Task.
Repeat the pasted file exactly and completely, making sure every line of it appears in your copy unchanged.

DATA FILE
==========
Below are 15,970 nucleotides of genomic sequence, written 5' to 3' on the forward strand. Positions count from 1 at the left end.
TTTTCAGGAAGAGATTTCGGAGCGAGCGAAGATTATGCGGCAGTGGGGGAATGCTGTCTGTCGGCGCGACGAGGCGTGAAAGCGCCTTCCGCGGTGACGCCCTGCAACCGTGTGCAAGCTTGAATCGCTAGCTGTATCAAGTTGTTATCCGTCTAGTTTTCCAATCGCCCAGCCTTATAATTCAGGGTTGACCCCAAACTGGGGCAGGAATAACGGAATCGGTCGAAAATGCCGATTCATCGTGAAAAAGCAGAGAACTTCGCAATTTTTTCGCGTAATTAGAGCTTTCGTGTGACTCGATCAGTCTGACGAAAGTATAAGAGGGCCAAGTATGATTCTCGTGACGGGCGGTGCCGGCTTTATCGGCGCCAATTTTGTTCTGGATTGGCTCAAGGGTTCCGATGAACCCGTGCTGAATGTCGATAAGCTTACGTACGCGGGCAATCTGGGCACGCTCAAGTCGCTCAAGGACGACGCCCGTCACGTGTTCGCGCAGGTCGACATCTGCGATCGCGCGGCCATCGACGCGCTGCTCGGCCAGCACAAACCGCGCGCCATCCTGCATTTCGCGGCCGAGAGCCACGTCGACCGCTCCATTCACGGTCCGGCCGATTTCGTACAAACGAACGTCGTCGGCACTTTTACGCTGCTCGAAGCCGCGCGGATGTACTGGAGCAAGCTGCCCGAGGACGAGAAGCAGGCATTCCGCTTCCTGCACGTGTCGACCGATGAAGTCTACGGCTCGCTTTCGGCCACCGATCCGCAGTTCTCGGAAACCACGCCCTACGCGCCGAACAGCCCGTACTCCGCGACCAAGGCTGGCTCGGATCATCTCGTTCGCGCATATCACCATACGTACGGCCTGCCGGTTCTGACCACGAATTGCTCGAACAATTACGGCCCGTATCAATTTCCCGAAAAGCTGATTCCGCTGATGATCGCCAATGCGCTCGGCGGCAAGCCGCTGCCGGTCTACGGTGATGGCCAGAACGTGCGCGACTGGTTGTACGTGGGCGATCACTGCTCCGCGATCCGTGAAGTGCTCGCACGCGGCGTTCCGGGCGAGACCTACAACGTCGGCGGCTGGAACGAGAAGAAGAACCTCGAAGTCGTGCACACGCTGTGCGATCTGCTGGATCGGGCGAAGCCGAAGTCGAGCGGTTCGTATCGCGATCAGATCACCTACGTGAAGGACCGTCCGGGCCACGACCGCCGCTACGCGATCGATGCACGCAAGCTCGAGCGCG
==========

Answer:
Below are 15,970 nucleotides of genomic sequence, written 5' to 3' on the forward strand. Positions count from 1 at the left end.
TTTTCAGGAAGAGATTTCGGAGCGAGCGAAGATTATGCGGCAGTGGGGGAATGCTGTCTGTCGGCGCGACGAGGCGTGAAAGCGCCTTCCGCGGTGACGCCCTGCAACCGTGTGCAAGCTTGAATCGCTAGCTGTATCAAGTTGTTATCCGTCTAGTTTTCCAATCGCCCAGCCTTATAATTCAGGGTTGACCCCAAACTGGGGCAGGAATAACGGAATCGGTCGAAAATGCCGATTCATCGTGAAAAAGCAGAGAACTTCGCAATTTTTTCGCGTAATTAGAGCTTTCGTGTGACTCGATCAGTCTGACGAAAGTATAAGAGGGCCAAGTATGATTCTCGTGACGGGCGGTGCCGGCTTTATCGGCGCCAATTTTGTTCTGGATTGGCTCAAGGGTTCCGATGAACCCGTGCTGAATGTCGATAAGCTTACGTACGCGGGCAATCTGGGCACGCTCAAGTCGCTCAAGGACGACGCCCGTCACGTGTTCGCGCAGGTCGACATCTGCGATCGCGCGGCCATCGACGCGCTGCTCGGCCAGCACAAACCGCGCGCCATCCTGCATTTCGCGGCCGAGAGCCACGTCGACCGCTCCATTCACGGTCCGGCCGATTTCGTACAAACGAACGTCGTCGGCACTTTTACGCTGCTCGAAGCCGCGCGGATGTACTGGAGCAAGCTGCCCGAGGACGAGAAGCAGGCATTCCGCTTCCTGCACGTGTCGACCGATGAAGTCTACGGCTCGCTTTCGGCCACCGATCCGCAGTTCTCGGAAACCACGCCCTACGCGCCGAACAGCCCGTACTCCGCGACCAAGGCTGGCTCGGATCATCTCGTTCGCGCATATCACCATACGTACGGCCTGCCGGTTCTGACCACGAATTGCTCGAACAATTACGGCCCGTATCAATTTCCCGAAAAGCTGATTCCGCTGATGATCGCCAATGCGCTCGGCGGCAAGCCGCTGCCGGTCTACGGTGATGGCCAGAACGTGCGCGACTGGTTGTACGTGGGCGATCACTGCTCCGCGATCCGTGAAGTGCTCGCACGCGGCGTTCCGGGCGAGACCTACAACGTCGGCGGCTGGAACGAGAAGAAGAACCTCGAAGTCGTGCACACGCTGTGCGATCTGCTGGATCGGGCGAAGCCGAAGTCGAGCGGTTCGTATCGCGATCAGATCACCTACGTGAAGGACCGTCCGGGCCACGACCGCCGCTACGCGATCGATGCACGCAAGCTCGAGCGCG